Mykea Perry’s Sharing examines the rarely explored loneliness of sharing custody of one’s child–or being the child of a split family. The 10-minute long film follows a mother and daughter as they make the bittersweet journey to drop off the latter at her father’s house for Christmas weekend.
It is a quiet film. Melancholia seeps into its softest moments, as neither mother nor daughter looks forward to the separation. There is no larger drama at play here. Jade’s father is not evil, their journey is not headed for some disaster, they will not be separated forever. Instead, Sharing delves into the ebb and flow of the sorrow that comes from impending farewell.
The specific sorrow between Jade (Afiya Grace) and her mother, Bianca (Hopi Grace), is that these farewells are frequent, though regularised. This is brought attention to a number of times, whenever Jade expresses unwillingness to leave her mother. Each time Bianca reminds her that she does eventually enjoy being at her father’s (James Lewis) place.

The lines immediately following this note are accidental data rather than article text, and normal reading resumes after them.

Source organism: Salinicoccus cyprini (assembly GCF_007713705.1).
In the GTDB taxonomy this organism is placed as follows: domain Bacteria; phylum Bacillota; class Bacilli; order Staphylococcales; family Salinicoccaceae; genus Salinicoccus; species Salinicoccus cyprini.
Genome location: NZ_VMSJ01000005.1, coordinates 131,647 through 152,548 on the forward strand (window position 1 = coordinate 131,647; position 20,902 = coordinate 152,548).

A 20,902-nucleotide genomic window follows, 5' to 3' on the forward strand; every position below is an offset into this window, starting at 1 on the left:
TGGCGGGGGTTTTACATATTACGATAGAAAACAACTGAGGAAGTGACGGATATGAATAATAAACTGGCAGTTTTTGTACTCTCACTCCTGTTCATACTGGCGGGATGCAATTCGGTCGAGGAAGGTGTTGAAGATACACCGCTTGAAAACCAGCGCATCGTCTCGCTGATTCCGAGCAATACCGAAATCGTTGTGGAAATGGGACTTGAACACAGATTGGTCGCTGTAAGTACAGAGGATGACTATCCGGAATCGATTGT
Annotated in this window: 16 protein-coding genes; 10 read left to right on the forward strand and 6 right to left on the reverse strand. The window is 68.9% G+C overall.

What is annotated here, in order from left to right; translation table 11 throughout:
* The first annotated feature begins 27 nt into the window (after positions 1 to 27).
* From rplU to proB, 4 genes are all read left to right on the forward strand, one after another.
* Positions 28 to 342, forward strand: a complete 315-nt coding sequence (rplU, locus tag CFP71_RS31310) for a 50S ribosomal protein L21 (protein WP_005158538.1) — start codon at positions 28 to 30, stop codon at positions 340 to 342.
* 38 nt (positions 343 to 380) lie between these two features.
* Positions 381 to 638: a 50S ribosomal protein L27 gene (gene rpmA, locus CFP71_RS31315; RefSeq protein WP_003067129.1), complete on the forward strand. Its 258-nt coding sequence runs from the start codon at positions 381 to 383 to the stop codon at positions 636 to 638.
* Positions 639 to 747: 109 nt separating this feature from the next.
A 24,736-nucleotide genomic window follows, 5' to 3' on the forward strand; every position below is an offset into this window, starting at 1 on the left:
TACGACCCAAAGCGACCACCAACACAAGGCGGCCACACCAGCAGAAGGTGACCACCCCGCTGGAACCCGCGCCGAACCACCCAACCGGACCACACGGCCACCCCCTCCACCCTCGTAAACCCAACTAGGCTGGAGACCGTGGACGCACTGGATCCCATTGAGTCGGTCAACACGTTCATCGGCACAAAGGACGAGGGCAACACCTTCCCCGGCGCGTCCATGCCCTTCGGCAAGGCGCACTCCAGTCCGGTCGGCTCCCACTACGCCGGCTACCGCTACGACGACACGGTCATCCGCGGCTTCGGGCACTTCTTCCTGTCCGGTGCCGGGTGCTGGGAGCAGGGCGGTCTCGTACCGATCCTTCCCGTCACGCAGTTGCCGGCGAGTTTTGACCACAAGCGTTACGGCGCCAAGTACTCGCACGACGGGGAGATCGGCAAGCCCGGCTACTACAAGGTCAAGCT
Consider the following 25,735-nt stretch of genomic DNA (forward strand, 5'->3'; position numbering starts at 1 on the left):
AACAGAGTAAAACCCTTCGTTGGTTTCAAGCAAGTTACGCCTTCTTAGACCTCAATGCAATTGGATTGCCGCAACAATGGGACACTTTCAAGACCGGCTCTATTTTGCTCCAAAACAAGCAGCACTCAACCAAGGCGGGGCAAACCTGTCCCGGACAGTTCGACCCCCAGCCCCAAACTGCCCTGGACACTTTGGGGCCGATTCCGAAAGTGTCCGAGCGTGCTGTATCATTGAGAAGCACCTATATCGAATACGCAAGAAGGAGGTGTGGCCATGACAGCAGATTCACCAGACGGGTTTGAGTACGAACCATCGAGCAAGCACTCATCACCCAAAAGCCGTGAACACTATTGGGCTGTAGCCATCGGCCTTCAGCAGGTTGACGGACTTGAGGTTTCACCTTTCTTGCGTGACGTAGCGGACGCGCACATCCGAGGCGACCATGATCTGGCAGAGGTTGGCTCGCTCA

The camera keeps its distance as the two play games, not so much to pass the time as to spend their last hours with each other in happiness. They are simple games, counting steps or coming up with words, all suitable for a child barely 5 or 6. The domesticity is heartening.
They make the journey by bus because Bianca’s car breaks down. The brief moment of failing is a very deliberate addition, underlining their shared struggle as well as Bianca’s lonely responsibility to be a good parent. This comes back later when her co-parent remarks on their delay. Here, with Jade gone, the bittersweetness is replaced by only bitterness. The world looks a lot less soft without Bianca’s daughter.
But it is only when Bianca makes the return journey alone that this loneliness of being the adult and being a parent takes centre stage. As the camera stays on Bianca’s face, her aloneness throws a certain harshness of daily life into sharp relief. Without Jade, there is no looking away from it.
Watch Sharing Short Film Trailer
Sharing: The Small Realities of Joint Custody